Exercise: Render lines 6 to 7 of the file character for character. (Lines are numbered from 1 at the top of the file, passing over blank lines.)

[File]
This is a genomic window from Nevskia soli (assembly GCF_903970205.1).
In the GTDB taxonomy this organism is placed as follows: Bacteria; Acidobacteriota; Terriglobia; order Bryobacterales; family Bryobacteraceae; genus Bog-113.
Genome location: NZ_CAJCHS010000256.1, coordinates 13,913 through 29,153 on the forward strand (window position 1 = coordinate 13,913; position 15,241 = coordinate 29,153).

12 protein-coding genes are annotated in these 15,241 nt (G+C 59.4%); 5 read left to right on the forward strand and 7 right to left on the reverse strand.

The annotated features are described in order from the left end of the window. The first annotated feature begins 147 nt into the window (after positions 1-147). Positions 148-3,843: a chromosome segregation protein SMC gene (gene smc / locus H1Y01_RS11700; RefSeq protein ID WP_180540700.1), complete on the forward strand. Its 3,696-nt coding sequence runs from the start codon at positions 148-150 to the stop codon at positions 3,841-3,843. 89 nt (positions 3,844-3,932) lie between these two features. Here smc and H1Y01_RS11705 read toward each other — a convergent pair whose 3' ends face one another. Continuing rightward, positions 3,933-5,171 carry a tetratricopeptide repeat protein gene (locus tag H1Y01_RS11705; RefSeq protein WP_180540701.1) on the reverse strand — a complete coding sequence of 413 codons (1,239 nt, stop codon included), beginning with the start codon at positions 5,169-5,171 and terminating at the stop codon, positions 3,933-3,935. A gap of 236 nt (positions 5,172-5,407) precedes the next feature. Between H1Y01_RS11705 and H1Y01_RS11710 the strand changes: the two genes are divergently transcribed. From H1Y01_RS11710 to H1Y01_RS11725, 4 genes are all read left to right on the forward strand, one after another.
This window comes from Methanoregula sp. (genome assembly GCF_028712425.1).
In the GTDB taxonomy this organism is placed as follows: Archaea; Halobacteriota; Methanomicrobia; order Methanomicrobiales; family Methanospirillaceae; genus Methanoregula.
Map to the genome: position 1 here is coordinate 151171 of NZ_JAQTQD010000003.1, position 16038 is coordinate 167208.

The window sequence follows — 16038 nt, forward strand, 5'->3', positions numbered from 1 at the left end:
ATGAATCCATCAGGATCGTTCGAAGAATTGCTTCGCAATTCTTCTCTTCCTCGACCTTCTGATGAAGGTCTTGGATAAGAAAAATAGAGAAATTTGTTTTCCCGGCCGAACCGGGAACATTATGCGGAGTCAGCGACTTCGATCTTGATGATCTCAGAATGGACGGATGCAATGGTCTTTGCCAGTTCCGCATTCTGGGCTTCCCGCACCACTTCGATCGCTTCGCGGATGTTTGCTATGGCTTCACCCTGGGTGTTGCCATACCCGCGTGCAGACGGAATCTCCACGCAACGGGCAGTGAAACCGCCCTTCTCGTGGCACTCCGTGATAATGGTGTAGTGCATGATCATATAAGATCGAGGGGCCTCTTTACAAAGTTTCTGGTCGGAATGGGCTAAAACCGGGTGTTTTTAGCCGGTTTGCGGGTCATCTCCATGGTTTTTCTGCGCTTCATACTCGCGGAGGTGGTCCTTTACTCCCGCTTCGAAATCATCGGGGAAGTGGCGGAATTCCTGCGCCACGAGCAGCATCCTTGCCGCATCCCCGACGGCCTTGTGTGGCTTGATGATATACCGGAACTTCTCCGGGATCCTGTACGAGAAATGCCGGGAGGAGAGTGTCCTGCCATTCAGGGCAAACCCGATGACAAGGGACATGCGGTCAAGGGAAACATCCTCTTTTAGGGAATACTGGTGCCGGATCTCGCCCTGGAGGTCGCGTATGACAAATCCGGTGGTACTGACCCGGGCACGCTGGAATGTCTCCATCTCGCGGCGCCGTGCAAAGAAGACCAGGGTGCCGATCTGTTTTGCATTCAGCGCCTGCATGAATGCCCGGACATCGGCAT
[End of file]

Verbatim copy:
This window comes from Methanoregula sp. (genome assembly GCF_028712425.1).
In the GTDB taxonomy this organism is placed as follows: Archaea; Halobacteriota; Methanomicrobia; order Methanomicrobiales; family Methanospirillaceae; genus Methanoregula.